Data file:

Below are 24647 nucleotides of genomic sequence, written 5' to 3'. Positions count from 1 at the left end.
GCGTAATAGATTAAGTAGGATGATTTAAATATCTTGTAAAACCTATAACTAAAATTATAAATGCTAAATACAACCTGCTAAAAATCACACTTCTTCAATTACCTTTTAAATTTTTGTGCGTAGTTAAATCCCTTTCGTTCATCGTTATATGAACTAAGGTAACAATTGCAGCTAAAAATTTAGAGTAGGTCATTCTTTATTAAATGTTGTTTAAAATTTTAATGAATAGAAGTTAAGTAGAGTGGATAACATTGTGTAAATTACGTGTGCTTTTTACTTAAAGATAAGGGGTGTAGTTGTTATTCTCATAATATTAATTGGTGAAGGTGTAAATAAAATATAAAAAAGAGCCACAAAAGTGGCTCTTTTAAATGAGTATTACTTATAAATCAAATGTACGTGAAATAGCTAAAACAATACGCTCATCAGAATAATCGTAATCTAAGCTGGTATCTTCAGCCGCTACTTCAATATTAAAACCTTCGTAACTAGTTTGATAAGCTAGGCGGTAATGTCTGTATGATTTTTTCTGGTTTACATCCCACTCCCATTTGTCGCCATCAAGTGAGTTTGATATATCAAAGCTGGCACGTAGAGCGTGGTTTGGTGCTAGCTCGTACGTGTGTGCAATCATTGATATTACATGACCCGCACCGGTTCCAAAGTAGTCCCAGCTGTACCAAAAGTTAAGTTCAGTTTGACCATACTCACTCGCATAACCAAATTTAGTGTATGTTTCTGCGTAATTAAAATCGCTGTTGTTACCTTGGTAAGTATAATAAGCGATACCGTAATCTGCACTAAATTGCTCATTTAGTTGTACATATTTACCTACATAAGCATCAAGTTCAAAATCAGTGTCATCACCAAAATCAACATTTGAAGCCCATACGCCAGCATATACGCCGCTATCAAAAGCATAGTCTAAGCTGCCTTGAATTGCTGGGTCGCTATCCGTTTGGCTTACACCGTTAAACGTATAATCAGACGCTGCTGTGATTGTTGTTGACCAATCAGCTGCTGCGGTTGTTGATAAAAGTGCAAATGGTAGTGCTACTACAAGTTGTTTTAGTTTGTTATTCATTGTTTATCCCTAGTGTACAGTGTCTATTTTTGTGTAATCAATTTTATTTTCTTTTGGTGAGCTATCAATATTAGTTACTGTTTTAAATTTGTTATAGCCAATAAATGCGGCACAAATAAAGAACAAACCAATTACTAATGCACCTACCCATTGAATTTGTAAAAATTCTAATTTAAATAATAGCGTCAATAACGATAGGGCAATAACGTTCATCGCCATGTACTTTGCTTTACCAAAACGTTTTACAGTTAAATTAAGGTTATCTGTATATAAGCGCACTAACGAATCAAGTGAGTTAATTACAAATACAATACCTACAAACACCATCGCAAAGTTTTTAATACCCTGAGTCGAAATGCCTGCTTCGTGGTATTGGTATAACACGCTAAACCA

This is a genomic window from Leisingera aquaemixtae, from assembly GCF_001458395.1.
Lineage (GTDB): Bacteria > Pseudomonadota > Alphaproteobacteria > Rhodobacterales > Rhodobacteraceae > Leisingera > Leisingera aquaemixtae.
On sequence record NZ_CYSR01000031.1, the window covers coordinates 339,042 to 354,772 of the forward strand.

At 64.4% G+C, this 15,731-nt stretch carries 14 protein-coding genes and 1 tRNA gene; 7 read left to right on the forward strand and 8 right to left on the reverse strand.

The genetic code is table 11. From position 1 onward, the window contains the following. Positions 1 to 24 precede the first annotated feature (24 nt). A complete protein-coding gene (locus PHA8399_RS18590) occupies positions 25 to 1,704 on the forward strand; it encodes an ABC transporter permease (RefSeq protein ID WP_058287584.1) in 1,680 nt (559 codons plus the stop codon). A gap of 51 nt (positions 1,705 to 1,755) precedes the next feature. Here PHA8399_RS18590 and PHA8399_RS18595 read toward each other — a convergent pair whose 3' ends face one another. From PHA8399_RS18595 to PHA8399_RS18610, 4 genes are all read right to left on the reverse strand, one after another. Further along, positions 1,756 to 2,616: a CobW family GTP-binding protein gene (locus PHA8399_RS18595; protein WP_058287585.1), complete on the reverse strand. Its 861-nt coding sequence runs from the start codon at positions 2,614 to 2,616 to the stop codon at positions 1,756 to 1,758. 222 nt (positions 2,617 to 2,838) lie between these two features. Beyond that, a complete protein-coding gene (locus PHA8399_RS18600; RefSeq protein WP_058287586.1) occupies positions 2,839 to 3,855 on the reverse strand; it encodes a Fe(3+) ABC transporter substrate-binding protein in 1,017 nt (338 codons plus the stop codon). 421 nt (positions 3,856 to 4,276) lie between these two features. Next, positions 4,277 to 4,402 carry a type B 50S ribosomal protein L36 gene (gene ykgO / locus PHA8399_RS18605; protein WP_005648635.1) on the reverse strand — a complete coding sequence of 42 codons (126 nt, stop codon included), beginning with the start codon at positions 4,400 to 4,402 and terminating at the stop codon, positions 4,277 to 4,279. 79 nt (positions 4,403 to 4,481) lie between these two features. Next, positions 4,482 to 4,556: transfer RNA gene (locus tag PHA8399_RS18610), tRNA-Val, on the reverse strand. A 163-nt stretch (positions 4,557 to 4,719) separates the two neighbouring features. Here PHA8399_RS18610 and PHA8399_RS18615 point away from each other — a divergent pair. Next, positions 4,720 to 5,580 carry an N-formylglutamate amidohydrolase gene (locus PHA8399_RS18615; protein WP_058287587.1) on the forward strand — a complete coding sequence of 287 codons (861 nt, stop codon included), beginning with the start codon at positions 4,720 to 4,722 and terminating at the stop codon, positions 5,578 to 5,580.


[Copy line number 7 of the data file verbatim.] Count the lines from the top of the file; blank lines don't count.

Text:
The genetic code is table 11. From position 1 onward, the window contains the following. Positions 1 to 24 precede the first annotated feature (24 nt). A complete protein-coding gene (locus PHA8399_RS18590) occupies positions 25 to 1,704 on the forward strand; it encodes an ABC transporter permease (RefSeq protein ID WP_058287584.1) in 1,680 nt (559 codons plus the stop codon). A gap of 51 nt (positions 1,705 to 1,755) precedes the next feature. Here PHA8399_RS18590 and PHA8399_RS18595 read toward each other — a convergent pair whose 3' ends face one another. From PHA8399_RS18595 to PHA8399_RS18610, 4 genes are all read right to left on the reverse strand, one after another. Further along, positions 1,756 to 2,616: a CobW family GTP-binding protein gene (locus PHA8399_RS18595; protein WP_058287585.1), complete on the reverse strand. Its 861-nt coding sequence runs from the start codon at positions 2,614 to 2,616 to the stop codon at positions 1,756 to 1,758. 222 nt (positions 2,617 to 2,838) lie between these two features. Beyond that, a complete protein-coding gene (locus PHA8399_RS18600; RefSeq protein WP_058287586.1) occupies positions 2,839 to 3,855 on the reverse strand; it encodes a Fe(3+) ABC transporter substrate-binding protein in 1,017 nt (338 codons plus the stop codon). 421 nt (positions 3,856 to 4,276) lie between these two features. Next, positions 4,277 to 4,402 carry a type B 50S ribosomal protein L36 gene (gene ykgO / locus PHA8399_RS18605; protein WP_005648635.1) on the reverse strand — a complete coding sequence of 42 codons (126 nt, stop codon included), beginning with the start codon at positions 4,400 to 4,402 and terminating at the stop codon, positions 4,277 to 4,279. 79 nt (positions 4,403 to 4,481) lie between these two features. Next, positions 4,482 to 4,556: transfer RNA gene (locus tag PHA8399_RS18610), tRNA-Val, on the reverse strand. A 163-nt stretch (positions 4,557 to 4,719) separates the two neighbouring features. Here PHA8399_RS18610 and PHA8399_RS18615 point away from each other — a divergent pair. Next, positions 4,720 to 5,580 carry an N-formylglutamate amidohydrolase gene (locus PHA8399_RS18615; protein WP_058287587.1) on the forward strand — a complete coding sequence of 287 codons (861 nt, stop codon included), beginning with the start codon at positions 4,720 to 4,722 and terminating at the stop codon, positions 5,578 to 5,580.